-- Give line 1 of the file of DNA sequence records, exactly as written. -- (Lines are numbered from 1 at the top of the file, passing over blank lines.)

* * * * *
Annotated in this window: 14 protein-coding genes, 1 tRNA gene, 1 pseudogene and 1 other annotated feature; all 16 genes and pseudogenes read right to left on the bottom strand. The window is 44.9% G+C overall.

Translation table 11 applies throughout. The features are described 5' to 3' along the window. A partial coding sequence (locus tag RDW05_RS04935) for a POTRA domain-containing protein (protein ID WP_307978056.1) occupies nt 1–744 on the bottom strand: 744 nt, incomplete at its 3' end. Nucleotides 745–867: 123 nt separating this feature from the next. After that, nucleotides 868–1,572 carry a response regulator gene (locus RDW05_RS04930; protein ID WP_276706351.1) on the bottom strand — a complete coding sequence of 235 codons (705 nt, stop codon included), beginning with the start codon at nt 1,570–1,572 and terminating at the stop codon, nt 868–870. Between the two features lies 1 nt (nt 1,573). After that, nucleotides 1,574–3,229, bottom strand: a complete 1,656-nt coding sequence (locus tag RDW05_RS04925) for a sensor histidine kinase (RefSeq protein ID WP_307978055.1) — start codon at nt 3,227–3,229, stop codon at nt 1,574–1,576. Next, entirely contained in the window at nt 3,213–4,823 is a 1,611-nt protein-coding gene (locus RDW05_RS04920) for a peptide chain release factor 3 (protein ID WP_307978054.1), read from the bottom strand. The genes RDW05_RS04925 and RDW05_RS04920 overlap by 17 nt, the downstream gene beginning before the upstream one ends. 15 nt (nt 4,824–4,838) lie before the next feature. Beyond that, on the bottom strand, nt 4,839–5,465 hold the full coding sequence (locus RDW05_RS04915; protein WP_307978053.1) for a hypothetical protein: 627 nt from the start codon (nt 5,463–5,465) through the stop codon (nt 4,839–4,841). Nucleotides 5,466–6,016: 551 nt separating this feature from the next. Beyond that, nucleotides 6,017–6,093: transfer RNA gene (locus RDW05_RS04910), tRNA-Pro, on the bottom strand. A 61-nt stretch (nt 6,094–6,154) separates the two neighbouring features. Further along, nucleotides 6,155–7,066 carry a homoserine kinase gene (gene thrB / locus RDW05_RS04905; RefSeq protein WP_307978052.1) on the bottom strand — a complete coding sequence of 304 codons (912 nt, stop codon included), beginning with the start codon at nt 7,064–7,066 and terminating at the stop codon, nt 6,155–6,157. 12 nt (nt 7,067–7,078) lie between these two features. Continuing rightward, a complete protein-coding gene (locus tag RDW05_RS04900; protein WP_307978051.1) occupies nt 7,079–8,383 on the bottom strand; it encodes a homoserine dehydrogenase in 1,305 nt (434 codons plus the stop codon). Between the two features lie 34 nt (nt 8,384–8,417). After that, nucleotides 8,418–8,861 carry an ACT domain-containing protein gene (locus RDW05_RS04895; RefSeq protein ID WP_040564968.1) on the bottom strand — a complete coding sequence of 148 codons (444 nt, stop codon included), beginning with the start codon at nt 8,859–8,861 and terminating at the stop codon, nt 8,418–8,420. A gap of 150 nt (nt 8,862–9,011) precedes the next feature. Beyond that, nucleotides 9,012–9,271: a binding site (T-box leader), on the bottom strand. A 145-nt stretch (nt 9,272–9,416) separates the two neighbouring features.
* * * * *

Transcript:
Annotated in this window: 14 protein-coding genes, 1 tRNA gene, 1 pseudogene and 1 other annotated feature; all 16 genes and pseudogenes read right to left on the bottom strand. The window is 44.9% G+C overall.